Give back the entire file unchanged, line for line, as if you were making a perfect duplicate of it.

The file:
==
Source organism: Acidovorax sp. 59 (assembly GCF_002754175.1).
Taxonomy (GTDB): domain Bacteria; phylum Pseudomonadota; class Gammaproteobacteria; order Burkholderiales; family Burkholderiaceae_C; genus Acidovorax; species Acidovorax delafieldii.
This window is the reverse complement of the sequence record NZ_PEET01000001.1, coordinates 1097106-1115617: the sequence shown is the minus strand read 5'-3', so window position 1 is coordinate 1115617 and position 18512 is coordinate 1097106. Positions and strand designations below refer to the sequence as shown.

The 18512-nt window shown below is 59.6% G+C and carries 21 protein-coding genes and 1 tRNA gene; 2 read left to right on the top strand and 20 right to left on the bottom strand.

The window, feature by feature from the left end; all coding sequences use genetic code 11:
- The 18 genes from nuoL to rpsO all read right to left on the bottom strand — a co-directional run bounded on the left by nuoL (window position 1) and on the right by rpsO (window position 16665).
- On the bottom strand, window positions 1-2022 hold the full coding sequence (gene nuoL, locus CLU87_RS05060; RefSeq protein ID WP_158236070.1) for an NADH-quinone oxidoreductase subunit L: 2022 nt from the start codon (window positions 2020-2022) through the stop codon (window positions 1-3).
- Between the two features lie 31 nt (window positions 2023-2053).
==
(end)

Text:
Source organism: Acidovorax sp. 59 (assembly GCF_002754175.1).
Taxonomy (GTDB): domain Bacteria; phylum Pseudomonadota; class Gammaproteobacteria; order Burkholderiales; family Burkholderiaceae_C; genus Acidovorax; species Acidovorax delafieldii.
This window is the reverse complement of the sequence record NZ_PEET01000001.1, coordinates 1097106-1115617: the sequence shown is the minus strand read 5'-3', so window position 1 is coordinate 1115617 and position 18512 is coordinate 1097106. Positions and strand designations below refer to the sequence as shown.

The 18512-nt window shown below is 59.6% G+C and carries 21 protein-coding genes and 1 tRNA gene; 2 read left to right on the top strand and 20 right to left on the bottom strand.

The window, feature by feature from the left end; all coding sequences use genetic code 11:
- The 18 genes from nuoL to rpsO all read right to left on the bottom strand — a co-directional run bounded on the left by nuoL (window position 1) and on the right by rpsO (window position 16665).
- On the bottom strand, window positions 1-2022 hold the full coding sequence (gene nuoL, locus CLU87_RS05060; RefSeq protein ID WP_158236070.1) for an NADH-quinone oxidoreductase subunit L: 2022 nt from the start codon (window positions 2020-2022) through the stop codon (window positions 1-3).
- Between the two features lie 31 nt (window positions 2023-2053).